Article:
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Thread: Three Important Herbs for Boosting Memory

  1. #1

    Default Three Important Herbs for Boosting Memory

    Although most natural wholefoods contain properties that can help keep our minds in good shape,
    studies show that the three herbs listed below are particularly effective in this regard.

    Bacopa monnieri

    Bacopa monnieri, or brahmi, is a thick-leafed herb native to the wetlands of East and Southeast Asia, and is well-known for its brain-boosting properties. It is particularly venerated in Ayurvedic medicine, where it is regularly prescribed for numerous cognitive conditions such as brain fog, poor memory and concentration, and even depression.

    A large number of studies confirm that Bacopa is good for our minds. For example, a study published in Evidence-Based Complementary and Alternative Medicine in 2012 found that it could "improve attention, cognitive processing, and working memory partly via the suppression of AChE activity." Another study, featured in Neuropsychopharmacology, discovered that Bacopa could improve memory and recall abilities.

    Like most brain-boosting foods, Bacopa monnieri can take a while to work. Taking 150 milligrams of it three times a day for a two-month period, for instance, will provide better results than taking the same amount of it over a one-month period.

    Ginkgo biloba

    There's a good reason why Ginkgo biloba supplements are one of the most popular herbal remedies in Europe and the United States: the leaves of this unique tree, which is one of the longest-living species in the world, is a fantastic mental aid. For example, a study published in Advances in Experimental Medicine and Biology in 2014 showed that Ginkgo extracts could "improve working memory function in middle-aged individuals." (3) A study featured in the September 2013 edition of Toxicology and Industrial Health even found that Ginkgo, along with vitamin C, could correct mental deficits caused by chronic exposure to fluoride. (4)

    Taking between 240 and 600 milligrams of Ginkgo biloba up to three times a day is optimum for correcting memory-related issues. As with Bacopa, positive effects don't usually manifest immediately; give it at least a month.

    Gotu kola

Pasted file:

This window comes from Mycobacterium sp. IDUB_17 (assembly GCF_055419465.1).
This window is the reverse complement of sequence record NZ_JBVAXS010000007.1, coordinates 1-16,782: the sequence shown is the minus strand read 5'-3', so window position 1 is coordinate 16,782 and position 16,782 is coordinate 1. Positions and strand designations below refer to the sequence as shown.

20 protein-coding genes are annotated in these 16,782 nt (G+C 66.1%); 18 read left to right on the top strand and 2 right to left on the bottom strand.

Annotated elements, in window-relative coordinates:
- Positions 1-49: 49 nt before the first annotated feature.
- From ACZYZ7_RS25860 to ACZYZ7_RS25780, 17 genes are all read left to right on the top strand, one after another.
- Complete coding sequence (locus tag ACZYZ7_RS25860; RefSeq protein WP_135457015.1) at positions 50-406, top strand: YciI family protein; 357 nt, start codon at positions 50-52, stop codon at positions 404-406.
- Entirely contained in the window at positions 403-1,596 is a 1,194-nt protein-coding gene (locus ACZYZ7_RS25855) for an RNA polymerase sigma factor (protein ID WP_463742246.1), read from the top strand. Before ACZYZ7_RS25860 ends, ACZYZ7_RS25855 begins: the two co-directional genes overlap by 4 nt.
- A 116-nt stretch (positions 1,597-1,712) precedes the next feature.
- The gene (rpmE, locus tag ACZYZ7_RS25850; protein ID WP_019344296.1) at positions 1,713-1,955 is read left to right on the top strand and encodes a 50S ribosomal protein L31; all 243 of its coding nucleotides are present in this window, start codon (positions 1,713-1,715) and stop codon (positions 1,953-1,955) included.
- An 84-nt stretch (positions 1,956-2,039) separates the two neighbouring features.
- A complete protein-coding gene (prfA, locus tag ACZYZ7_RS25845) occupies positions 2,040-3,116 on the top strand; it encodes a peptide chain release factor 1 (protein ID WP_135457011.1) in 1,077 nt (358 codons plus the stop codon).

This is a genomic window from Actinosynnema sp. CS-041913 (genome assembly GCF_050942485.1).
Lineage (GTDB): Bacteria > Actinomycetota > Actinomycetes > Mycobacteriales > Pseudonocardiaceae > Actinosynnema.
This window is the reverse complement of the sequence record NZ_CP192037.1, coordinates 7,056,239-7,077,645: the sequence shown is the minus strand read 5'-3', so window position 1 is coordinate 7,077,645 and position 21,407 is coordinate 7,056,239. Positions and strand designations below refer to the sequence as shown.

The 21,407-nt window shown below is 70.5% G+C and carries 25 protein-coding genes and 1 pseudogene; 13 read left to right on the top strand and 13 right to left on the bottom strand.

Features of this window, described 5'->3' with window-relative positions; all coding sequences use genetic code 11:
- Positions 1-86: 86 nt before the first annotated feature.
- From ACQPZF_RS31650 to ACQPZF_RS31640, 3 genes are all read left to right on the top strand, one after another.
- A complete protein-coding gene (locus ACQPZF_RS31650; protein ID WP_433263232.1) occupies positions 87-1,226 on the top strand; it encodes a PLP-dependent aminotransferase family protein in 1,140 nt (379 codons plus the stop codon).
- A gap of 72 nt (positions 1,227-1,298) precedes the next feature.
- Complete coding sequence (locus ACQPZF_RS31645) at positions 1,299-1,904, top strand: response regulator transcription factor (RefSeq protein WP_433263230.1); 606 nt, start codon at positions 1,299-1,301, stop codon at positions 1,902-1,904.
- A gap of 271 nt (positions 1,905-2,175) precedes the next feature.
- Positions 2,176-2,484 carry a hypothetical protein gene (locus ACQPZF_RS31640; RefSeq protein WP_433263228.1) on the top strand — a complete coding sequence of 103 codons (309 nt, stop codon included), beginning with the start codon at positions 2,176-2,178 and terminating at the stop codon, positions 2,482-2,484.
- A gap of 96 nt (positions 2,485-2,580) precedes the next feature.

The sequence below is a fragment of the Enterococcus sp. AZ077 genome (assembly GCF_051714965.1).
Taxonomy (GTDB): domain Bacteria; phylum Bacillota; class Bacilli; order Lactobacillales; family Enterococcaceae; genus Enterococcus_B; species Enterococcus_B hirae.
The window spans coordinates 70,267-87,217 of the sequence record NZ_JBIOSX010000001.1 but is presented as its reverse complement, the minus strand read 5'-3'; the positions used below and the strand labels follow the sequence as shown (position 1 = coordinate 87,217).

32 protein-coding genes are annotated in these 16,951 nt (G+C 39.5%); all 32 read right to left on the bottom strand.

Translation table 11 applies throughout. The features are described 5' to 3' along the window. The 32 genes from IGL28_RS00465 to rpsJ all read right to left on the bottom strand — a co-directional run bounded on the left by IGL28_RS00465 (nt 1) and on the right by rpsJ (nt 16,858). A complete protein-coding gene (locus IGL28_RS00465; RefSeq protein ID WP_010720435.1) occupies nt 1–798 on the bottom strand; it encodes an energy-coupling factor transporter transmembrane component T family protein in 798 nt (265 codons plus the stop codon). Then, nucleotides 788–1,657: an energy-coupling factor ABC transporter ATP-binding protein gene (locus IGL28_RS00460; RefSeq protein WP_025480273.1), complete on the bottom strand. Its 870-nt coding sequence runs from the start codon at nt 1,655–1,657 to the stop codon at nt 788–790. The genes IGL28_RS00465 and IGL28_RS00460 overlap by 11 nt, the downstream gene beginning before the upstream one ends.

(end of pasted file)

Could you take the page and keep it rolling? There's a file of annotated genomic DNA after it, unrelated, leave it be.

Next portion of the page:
Gotu kola (Centella asiatica) is a member of the parsley family that grows in the Himalayas. It was (and still is) used to treat countless medical conditions in India and China, including varicose veins, skin lesions, insomnia and blood circulation. However, like Bacopa and Ginkgo, gotu is best-known for its positive impact on our minds.

    For example, a study published in Ayu in 2013 found that gotu kola, along with other herbs within the Medhya rasayana group, are "quick in action and bring about improvement in memory faster when compared with Yogic practices." (5) A review published one year earlier also noted that gotu has neuroprotective properties and was reported to treat deficits associated with Alzheimer's disease, Parkinson's disease and oxidative stress. (6)

    Taking one or two 500 milligram capsules of gotu kola a day is a great way to boost our memory naturally and without side effects. Alternatively, gotu can be consumed in tea form. Its bitterness can be masked by adding some honey or lemon.

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  2. #2

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    Right on, “druggy monkey”! I got all three in my diet. There is much more in my diet (partial list pertaining to brain):

    - lecithin
    - ginseng
    - bee pollen
    - amino acids
    - red wine, of course!

    As per Kwistser, he adds kangaroo urine to [yellow tail] Shiraz… sounds Muslim, not Christian or Jewish… BRRRRRRRRAHAHAHAHA!!!!!!!

    Ion Saliu,
    Founder of Philosophy of Wine

  3. #3

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    High grade medicinal marijuana should be added to the list of herbs. The calming effects of the herb relaxes me when I play cards and I think I play well at poker and blackjack while buzzed. I enjoy toking on the most potent and strongest varieties of herbs, especially before I hit the poker tables, it seems like medicinal helps me concentrate better in cash games where I plan to sit and play for hours on end. It would be nice to see a weed bar open up near a casinos poker room. Sometimes when I sit down at the table I want the person on my left and right to think that I just stepped out of Cheech and Chongs car because the stench of the mean green is so strong. I want them to think that an easy player stoned out of his mind just sat down next to them while I contemplate how to extract their chips from them and with what two cards. I don't quite take that approach to blackjack as far as getting on the table at my highest, it depends on the potency. When it comes to a dexterity type of test involving memory and motor function such as the split or hit game it always seem like I posted my best scores when I was either very angry, or right after I had puffed on some medicinal herb/regular, or a combination of the both.
    Last edited by Blitzkrieg; July 12th, 2015 at 04:58 AM.

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